• Proof of identification (photo ID)
  • Social Security cards for the taxpayer, spouse and dependents
  • An Individual Taxpayer Identification Number (ITIN) assignment letter may be substituted for those who do not have a Social Security number
  • Proof of foreign status, if applying for an ITIN
  • Birth dates for the taxpayer, spouse and dependents
  • Wage and earning statements (Form W-2, W-2G, 1099-R,1099-Misc) from all employers and other payers
  • Interest and dividend statements from banks (Forms 1099)
  • All Forms 1095, Health Insurance Statements
  • Health Insurance Exemption Certificate, if received
  • A copy of last year’s federal and state returns, if available
  • Proof of bank account routing and account numbers for direct deposit such as a blank check
  • To file taxes electronically on a married-filing-joint tax return, both spouses must be present to sign the required forms
  • Total amount paid for daycare services and the daycare provider’s tax identifying number such as their Social Security number or business Employer Identification Number
  • Form 1095-A, Form 1095-B or Form 1095-C, Affordable Health Care Statements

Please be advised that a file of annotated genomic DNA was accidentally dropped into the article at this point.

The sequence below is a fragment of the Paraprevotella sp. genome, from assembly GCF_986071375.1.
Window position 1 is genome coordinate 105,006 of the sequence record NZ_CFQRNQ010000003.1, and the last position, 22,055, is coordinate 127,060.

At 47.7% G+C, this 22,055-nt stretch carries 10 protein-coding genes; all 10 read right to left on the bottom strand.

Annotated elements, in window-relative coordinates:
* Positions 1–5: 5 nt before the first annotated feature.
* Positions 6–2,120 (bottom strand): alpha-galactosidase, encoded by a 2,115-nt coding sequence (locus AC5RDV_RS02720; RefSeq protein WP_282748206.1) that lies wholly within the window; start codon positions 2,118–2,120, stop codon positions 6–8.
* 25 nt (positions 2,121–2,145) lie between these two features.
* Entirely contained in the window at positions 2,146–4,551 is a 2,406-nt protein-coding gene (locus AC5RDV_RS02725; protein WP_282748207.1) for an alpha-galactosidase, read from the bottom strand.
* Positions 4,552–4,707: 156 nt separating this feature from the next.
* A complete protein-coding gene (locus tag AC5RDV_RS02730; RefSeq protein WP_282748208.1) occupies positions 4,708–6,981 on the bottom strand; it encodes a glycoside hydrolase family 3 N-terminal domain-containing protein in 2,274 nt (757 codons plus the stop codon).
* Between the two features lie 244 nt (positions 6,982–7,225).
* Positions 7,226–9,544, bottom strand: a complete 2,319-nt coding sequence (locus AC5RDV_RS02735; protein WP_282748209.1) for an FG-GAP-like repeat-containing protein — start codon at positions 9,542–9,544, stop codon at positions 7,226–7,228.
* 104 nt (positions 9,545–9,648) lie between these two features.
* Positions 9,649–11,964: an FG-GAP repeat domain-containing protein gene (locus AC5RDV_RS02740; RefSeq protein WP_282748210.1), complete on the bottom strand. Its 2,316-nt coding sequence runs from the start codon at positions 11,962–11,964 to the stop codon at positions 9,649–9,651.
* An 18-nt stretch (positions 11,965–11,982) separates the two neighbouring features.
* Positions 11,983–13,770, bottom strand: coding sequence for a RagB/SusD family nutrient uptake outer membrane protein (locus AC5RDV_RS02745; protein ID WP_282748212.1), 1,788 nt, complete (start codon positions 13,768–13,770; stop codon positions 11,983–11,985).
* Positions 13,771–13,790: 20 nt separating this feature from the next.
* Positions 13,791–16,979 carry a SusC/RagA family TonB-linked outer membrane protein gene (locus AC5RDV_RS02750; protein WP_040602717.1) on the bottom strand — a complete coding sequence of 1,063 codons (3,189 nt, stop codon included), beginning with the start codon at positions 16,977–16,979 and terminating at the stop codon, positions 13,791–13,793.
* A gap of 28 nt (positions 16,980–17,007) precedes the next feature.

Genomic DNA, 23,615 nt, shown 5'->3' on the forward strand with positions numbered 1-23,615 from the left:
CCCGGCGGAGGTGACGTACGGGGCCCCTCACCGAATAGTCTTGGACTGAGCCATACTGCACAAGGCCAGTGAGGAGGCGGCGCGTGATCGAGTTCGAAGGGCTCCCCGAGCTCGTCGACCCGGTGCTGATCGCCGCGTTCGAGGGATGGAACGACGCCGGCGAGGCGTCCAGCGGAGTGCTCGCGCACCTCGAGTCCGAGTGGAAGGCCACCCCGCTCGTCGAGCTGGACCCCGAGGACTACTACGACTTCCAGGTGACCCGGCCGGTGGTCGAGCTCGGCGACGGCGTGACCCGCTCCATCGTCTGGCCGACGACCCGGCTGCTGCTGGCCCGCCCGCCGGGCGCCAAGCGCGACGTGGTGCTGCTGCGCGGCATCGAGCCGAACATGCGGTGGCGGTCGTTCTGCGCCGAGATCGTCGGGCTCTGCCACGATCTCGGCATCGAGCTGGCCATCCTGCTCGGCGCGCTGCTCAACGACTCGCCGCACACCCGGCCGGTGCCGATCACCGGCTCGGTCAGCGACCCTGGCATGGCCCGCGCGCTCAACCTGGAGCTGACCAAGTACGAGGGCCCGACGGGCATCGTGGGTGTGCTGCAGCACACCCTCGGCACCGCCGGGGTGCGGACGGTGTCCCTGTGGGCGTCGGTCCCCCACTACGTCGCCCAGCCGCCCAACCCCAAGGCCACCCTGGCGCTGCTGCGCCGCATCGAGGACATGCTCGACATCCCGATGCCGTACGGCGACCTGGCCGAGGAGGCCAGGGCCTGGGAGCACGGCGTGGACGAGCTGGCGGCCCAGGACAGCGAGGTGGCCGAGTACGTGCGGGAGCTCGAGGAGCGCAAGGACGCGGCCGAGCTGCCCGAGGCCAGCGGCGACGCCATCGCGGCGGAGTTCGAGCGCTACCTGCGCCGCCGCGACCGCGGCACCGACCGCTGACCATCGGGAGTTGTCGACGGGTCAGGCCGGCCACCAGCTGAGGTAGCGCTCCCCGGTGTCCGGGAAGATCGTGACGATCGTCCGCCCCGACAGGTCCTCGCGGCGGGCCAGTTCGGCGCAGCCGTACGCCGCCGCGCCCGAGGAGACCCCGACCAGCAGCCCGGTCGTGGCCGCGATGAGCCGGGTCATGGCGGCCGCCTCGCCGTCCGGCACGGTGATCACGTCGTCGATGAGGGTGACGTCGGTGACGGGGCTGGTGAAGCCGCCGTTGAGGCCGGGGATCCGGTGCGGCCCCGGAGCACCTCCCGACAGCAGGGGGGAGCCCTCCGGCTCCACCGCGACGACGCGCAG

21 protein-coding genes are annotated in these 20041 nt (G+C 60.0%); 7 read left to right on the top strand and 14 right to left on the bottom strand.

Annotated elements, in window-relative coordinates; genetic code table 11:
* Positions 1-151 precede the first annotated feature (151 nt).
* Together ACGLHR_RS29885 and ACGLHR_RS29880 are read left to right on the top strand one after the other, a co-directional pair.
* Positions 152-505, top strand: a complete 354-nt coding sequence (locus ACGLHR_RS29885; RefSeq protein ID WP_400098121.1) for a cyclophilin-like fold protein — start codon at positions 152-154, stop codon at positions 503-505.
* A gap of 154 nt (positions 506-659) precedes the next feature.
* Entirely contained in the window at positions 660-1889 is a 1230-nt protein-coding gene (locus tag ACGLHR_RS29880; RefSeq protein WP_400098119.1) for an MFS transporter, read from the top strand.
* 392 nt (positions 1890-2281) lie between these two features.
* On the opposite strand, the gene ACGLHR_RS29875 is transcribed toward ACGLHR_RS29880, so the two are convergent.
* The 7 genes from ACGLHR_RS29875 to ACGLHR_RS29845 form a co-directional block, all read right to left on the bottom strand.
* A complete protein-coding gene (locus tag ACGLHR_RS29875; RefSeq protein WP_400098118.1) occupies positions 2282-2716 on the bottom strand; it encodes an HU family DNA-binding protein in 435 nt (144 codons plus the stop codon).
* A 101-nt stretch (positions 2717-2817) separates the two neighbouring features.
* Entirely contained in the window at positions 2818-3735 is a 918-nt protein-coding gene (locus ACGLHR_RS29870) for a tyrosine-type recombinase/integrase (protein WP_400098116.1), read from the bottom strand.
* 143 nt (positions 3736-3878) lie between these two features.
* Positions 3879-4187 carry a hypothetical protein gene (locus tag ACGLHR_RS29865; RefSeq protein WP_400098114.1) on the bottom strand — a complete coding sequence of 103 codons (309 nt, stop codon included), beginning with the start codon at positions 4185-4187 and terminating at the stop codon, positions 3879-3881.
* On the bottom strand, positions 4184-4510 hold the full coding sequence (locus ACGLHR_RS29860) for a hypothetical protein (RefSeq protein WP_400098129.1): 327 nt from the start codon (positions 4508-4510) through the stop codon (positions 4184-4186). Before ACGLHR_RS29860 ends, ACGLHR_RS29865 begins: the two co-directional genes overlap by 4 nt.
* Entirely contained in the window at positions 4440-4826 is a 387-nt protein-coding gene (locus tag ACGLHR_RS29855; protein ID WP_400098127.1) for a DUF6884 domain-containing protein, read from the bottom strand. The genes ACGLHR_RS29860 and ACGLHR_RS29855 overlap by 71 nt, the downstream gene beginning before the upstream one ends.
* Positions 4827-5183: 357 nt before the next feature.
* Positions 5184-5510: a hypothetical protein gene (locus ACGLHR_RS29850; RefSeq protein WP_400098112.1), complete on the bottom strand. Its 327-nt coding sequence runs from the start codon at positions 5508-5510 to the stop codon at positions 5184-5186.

• Copies of income transcripts from IRS and state, if applicable

The military also partners with the IRS to provide free tax assistance to military personnel and their families. The Armed Forces Tax Council (AFTC) consists of the tax program coordinators for the Army, Air Force, Navy, Marine Corps and Coast Guard. The AFTC oversees the operation of the military tax programs worldwide, and serves as the main conduit for outreach by the IRS to military personnel and their families. Volunteers are trained and equipped to address military specific tax issues, such as combat zone tax benefits and the effect of the EITC guidelines.

In addition to free tax return preparation assistance, most sites will file returns electronically for free. Combining e-file with direct deposit is the fastest and most accurate way to file. The IRS issues nine out of 10 refunds in 21 days or less. Paper returns take longer to process. Taxpayers who chose to file electronically and owe, can make a payment by the April 18, 2016 deadline using Direct Pay. This IRS free service allows taxpayers to make secure payments from a checking or savings account.